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Re: For integers x, y, and z, x = y^2. What is the value of z? [#permalink]
08 Apr 2014, 22:32

3

This post received KUDOS

Expert's post

Mountain14 wrote:

For integers x, y, and z, x=y2. What is the value of z?

1) x=z!(z−1)! (2) 12<z<22

Given x = y^2 What is the relevance of y here? The statements only give x and z and we need the value of z. y is introduced here to tell you that x is a perfect square. so all its prime factors have even powers.

1) x=z!(z−1)!

When will x be a perfect square? Whenever z is a perfect square. We know that z! = z * (z - 1)!

x = z * (z - 1)! * (z - 1)! = z * (z - 1)!^2 (z -1)! is already squared. So for x to be perfect square, z should also be a perfect square. z could be 1 or 4 or 9 or 16 or 25 and so on...

(2) 12<z<22 z could be 13 or 14 or 15 and so on...

Using both together, between 12 and 22, there is only one perfect square i.e. 16. So z must be 16.

For integers x, y, and z, x = y^2. What is the value of z? [#permalink]
08 Apr 2014, 22:55

Mountain14 wrote:

For integers x, y, and z, x=y2. What is the value of z?

1) x=z!(z−1)! (2) 12<z<22

Sol:St 1 can be re-written as x=y^2= z*(z-1)!^{2}

If x=1=y^2 then z!*(z-1)! = 1 or z=1 Now x =y^2 so z*{(z-1)!}^2 will also need to be a perfect square So if z=25 then we have x=y^2 = 25*(24!)^2 or 25*(24*23*22*21.....1)^2 or 5^2(24*23*22*21....1)^2

So Z can have any value 1,4,9,16,25 and so on and therefore St 1 is not sufficient

from St 2 we know that z is in between 12 and 22 but there is no relation given between x and z or y and z. Therefore not sufficient

Combining both statement we get that z=16.

Ans is C

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“If you can't fly then run, if you can't run then walk, if you can't walk then crawl, but whatever you do you have to keep moving forward.”

For integers x, y, and z, x=y2. What is the value of z? [#permalink]
08 Jul 2014, 05:05

VeritasPrepKarishma wrote:

Mountain14 wrote:

For integers x, y, and z, x=y2. What is the value of z?

1) x=z!(z−1)! (2) 12<z<22

Given x = y^2 What is the relevance of y here? The statements only give x and z and we need the value of z. y is introduced here to tell you that x is a perfect square. so all its prime factors have even powers.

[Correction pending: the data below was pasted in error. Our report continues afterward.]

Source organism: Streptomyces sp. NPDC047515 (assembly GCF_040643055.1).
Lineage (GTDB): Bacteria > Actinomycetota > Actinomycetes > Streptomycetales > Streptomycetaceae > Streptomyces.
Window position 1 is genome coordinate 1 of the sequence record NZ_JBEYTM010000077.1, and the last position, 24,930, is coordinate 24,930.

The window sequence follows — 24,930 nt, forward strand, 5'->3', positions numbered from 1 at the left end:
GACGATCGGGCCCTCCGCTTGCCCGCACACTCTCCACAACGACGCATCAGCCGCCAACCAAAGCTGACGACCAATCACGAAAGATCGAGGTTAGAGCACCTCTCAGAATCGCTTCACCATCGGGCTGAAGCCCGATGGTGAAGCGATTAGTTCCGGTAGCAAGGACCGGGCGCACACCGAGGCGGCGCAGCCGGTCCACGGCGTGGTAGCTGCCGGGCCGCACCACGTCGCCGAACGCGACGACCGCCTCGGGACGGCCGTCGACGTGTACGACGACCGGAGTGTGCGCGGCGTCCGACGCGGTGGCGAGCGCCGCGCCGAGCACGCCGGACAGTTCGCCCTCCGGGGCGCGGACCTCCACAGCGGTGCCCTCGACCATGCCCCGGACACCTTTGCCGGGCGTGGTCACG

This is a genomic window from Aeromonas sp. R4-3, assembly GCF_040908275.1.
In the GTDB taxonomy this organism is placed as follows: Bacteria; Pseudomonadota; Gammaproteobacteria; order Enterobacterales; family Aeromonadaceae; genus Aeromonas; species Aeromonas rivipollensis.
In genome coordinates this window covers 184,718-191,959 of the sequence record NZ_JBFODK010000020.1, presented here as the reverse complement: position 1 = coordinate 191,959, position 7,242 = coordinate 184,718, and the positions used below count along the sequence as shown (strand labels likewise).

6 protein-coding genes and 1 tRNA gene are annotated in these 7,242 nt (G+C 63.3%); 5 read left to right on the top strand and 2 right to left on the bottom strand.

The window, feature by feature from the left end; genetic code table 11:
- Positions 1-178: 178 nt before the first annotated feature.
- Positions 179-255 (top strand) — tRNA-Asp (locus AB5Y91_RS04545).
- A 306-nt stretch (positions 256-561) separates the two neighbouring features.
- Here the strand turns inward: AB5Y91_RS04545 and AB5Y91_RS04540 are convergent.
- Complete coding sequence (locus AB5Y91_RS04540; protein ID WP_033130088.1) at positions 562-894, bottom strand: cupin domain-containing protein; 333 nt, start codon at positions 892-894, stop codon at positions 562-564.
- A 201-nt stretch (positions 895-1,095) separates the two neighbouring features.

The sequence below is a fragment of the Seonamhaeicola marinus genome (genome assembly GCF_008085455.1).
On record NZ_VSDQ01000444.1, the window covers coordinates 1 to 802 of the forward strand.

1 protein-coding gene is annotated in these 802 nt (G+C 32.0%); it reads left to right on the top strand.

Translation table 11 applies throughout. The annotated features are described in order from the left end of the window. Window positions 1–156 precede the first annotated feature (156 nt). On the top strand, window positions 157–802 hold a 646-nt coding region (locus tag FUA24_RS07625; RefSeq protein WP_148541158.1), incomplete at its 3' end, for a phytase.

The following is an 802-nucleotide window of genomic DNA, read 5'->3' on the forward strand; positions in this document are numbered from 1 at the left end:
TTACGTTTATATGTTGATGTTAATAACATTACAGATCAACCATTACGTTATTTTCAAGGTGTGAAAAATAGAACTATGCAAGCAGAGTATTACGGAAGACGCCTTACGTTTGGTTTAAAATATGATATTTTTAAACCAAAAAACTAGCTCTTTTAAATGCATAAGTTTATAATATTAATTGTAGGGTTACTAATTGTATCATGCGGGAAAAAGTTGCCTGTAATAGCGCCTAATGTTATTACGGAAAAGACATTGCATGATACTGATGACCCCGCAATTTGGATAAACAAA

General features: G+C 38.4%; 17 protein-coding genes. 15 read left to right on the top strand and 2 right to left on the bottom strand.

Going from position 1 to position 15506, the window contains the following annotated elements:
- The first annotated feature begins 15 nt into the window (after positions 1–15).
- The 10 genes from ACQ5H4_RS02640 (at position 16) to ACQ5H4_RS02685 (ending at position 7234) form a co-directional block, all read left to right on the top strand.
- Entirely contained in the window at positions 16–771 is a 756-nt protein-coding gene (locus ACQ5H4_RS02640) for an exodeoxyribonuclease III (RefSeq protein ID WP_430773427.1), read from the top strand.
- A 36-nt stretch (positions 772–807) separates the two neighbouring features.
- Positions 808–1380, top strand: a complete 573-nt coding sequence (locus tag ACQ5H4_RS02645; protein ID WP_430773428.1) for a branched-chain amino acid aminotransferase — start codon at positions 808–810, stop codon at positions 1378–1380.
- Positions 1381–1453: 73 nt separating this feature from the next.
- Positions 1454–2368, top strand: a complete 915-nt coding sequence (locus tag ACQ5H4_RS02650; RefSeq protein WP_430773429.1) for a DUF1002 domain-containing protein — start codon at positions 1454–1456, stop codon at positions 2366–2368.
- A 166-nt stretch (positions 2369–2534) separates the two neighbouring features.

1) x=z!(z−1)!

When will x be a perfect square? Whenever z is a perfect square. We know that z! = z * (z - 1)!

x = z * (z - 1)! * (z - 1)! = z * (z - 1)!^2 (z -1)! is already squared. So for x to be perfect square, z should also be a perfect square. z could be 1 or 4 or 9 or 16 or 25 and so on...

(2) 12<z<22 z could be 13 or 14 or 15 and so on...

Using both together, between 12 and 22, there is only one perfect square i.e. 16. So z must be 16.

Answer (C)

Hi Karishma,

I have a query here.

x = y^2. i.e. x is a perfect square. ( but in question where this is telling this is a perfect square. if I will take y =1 then x=y^2 = 1. Now this can not be perfect square bcz 1 is not having any prime factor)perfect square for Here x=z!(z-1)! so if I will take 1 the 1!*0! = 1*1 = 1 we can say 1 is square no. so x=y^2. x=1^2.

Re: For integers x, y, and z, x = y^2. What is the value of z? [#permalink]
08 Jul 2014, 05:14

Expert's post

PathFinder007 wrote:

VeritasPrepKarishma wrote:

Mountain14 wrote:

For integers x, y, and z, x=y2. What is the value of z?

1) x=z!(z−1)! (2) 12<z<22

Given x = y^2 What is the relevance of y here? The statements only give x and z and we need the value of z. y is introduced here to tell you that x is a perfect square. so all its prime factors have even powers.

1) x=z!(z−1)!

When will x be a perfect square? Whenever z is a perfect square. We know that z! = z * (z - 1)!

x = z * (z - 1)! * (z - 1)! = z * (z - 1)!^2 (z -1)! is already squared. So for x to be perfect square, z should also be a perfect square. z could be 1 or 4 or 9 or 16 or 25 and so on...

(2) 12<z<22 z could be 13 or 14 or 15 and so on...

Using both together, between 12 and 22, there is only one perfect square i.e. 16. So z must be 16.

Answer (C)

Hi Karishma,

I have a query here.

x = y^2. i.e. x is a perfect square. ( but in question where this is telling this is a perfect square. if I will take y =1 then x=y^2 = 1. Now this can not be perfect square bcz 1 is not having any prime factor)perfect square for Here x=z!(z-1)! so if I will take 1 the 1!*0! = 1*1 = 1 we can say 1 is square no. so x=y^2. x=1^2.

I just want to know why ans. can not be A.

Thanks.

Let me ask you a question. Is 1 the only possible value of x? _________________